Apollo, employees face $1 billion in clawbacks on rout
Apollo Global Management Inc. faces the prospect of having to hand back earlier profits from several of its funds as its holdings were hit hard by the economic fallout from the coronavirus pandemic.
The firm, together with some current and former employees and partners, were potentially on the hook to give back $965.4 million in profit taken as of the end of March, New York-based Apollo said Friday.
Apollo is the first major alternative asset manager to suggest it may have to pay back profits, known as clawbacks -- a possible harbinger for an industry that’s thrived over the past decade. Many of its biggest bets have been on economic bellwethers such as the travel, energy and retail sectors that have been devastated by the outbreak.
The firm’s private equity portfolio plunged 22% in the first quarter, while its credit and real asset funds saw smaller declines, it said.
Meanwhile, Apollo’s public holdings faced steep declines during the first quarter. Insurer Athene Holding Ltd., which has become an essential fixture in Apollo’s fee-generating permanent capital holdings, declined 47%.
Clawback provisions can require private equity executives to rebate cash distributions to prevent their share of profits from exceeding a set amount, typically 20%, when a fund’s remaining holdings suffer a permanent decline in value.
Yet there is a silver lining in the market tumult. Apollo and rivals are sitting on roughly $1.5 trillion of capital to invest and they’re optimistic they will ultimately profit from the current crisis.
Jon Gray, Blackstone Group Inc.’s president, said last week that his firm is “designed to ride through a difficult environment.” In March, Apollo’s top private equity executives, David Sambur and Matt Nord, told investors that the market turmoil caused by the pandemic presents a “time to shine.”
Apollo, led by billionaire Leon Black, is applying a strategy that worked for the firm during the last financial crisis in 2009. It’s snapping up distressed assets and portfolio company debt at steep discounts. The firm made $41 billion in gross purchases across its businesses in the first quarter.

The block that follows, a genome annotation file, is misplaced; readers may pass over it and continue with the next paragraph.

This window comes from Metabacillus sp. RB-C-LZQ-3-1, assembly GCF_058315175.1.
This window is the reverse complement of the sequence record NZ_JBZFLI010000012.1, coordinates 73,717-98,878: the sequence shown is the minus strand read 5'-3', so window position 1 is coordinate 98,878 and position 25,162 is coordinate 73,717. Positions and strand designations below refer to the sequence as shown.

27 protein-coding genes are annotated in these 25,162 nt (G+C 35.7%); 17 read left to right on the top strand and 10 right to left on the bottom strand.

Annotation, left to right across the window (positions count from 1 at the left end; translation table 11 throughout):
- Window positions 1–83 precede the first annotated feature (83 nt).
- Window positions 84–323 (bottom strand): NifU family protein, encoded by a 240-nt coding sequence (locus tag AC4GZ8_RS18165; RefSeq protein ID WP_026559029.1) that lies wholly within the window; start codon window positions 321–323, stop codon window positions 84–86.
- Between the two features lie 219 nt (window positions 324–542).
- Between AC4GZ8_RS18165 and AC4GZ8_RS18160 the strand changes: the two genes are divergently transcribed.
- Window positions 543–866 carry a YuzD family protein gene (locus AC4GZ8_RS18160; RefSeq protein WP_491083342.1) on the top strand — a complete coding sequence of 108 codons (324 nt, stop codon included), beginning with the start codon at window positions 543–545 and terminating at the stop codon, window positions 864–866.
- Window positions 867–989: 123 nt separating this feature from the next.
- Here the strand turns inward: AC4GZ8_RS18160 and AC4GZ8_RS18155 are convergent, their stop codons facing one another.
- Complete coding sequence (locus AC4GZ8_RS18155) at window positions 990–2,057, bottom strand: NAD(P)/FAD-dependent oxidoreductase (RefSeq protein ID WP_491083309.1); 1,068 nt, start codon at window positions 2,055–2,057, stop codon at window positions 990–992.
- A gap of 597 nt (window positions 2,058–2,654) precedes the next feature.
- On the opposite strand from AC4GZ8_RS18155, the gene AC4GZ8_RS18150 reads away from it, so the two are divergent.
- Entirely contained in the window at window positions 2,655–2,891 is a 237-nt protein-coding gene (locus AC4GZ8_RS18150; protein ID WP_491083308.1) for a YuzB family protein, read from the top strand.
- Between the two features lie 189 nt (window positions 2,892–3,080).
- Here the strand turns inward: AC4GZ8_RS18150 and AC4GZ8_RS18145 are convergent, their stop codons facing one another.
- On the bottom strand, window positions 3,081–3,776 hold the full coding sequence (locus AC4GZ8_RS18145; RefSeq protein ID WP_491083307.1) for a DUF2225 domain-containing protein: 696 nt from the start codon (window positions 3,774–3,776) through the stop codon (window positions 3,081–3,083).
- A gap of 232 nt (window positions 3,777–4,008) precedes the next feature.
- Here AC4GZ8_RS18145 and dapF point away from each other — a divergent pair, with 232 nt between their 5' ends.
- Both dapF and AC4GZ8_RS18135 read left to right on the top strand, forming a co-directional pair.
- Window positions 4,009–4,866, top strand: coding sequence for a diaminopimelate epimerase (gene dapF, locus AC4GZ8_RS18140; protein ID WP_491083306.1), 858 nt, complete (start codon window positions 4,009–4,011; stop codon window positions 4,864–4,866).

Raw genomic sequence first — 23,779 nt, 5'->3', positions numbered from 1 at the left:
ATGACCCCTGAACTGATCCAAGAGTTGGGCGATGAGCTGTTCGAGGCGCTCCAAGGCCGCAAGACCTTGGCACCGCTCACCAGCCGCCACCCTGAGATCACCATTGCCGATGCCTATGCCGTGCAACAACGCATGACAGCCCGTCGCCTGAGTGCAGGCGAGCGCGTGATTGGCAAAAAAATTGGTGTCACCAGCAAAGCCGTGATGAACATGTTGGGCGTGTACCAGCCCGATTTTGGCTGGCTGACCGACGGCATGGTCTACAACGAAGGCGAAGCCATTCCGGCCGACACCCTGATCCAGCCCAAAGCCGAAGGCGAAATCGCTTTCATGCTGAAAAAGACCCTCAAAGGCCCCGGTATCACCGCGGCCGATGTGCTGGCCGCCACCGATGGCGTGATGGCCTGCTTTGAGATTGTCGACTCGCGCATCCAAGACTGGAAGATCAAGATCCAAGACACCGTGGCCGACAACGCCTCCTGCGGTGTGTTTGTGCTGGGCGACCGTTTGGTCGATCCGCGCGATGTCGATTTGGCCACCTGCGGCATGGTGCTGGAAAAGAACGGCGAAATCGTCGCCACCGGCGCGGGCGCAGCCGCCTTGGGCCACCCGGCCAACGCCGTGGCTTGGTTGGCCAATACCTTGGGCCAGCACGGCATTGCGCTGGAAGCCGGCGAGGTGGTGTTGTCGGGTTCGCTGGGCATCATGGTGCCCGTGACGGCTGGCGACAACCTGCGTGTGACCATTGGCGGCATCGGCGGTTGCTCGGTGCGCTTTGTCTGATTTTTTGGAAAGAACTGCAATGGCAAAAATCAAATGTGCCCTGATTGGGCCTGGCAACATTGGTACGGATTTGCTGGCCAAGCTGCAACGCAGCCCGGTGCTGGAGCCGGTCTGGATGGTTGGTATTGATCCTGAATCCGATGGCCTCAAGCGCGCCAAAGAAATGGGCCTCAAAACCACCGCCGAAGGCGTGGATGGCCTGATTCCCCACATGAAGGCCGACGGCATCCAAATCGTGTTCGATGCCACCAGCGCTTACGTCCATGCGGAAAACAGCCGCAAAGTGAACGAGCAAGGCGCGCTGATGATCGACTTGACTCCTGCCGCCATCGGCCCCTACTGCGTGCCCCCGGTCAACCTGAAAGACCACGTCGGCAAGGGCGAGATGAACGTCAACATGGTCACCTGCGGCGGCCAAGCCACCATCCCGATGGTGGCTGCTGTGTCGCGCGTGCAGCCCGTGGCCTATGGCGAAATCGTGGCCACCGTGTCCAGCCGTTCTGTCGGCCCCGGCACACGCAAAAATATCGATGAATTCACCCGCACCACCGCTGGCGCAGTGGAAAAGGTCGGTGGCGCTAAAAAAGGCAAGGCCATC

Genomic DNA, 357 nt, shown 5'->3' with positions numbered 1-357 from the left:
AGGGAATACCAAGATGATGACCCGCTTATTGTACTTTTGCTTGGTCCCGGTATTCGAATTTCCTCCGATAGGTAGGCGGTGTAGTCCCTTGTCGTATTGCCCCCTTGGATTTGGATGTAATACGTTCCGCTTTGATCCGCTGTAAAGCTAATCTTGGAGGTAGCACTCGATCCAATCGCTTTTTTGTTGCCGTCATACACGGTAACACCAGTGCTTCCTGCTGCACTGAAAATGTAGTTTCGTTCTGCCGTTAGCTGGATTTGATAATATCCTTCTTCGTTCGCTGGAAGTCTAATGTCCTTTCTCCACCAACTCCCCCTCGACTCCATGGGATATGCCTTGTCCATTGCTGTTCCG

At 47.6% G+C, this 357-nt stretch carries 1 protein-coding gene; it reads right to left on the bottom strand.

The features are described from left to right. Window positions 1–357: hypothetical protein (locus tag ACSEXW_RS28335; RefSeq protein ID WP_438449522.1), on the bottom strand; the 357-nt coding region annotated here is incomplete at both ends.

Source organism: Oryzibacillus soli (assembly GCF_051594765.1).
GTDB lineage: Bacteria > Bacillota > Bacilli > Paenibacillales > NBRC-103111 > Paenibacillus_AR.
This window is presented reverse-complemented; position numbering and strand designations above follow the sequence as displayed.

Sambur told investors during that March call that the dislocation of valuations in the leisure and travel sector presents an opportunity that arises only once every 12 or even 50 years.
In one of its first deals since the crisis erupted, Apollo and Silver Lake bought preferred shares in Expedia Group Inc. that pay a 9.5% dividend and come with the rights to purchase common stock. The Seattle-based travel-booking website has been trying to shore up its finances as the travel industry has been pummeled.
“You have the near-term pressure but it is creating an opportunity to drive greater long-term earnings power,” said Devin Ryan, an analyst at JMP Securities LLC.
Apollo shares have declined 15% this year through Thursday. In April, Apollo fell after Oppenheimer & Co. said asset sales are likely to stagnate in the next two quarters.
Blackstone is down 6.6% during that period while Carlyle slid 27%. Carlyle yesterday reported that its global credit unit saw its funds plunge 21% in the first quarter, driven mostly by declines in energy lending and structured credit strategies.
Like its peers, Apollo has plenty of capital to take advantage of market opportunities. It took in $7.3 billion during the quarter, bringing dry powder to $40.5 billion. Apollo is investing out of a $24.7 billion buyout fund it raised in 2017.
Apollo’s credit business is also looking to jump on opportunities. As of April 2, the firm invested more than $10 billion in only a matter of weeks. The unit is seeking to raise $20 billion across several new funds.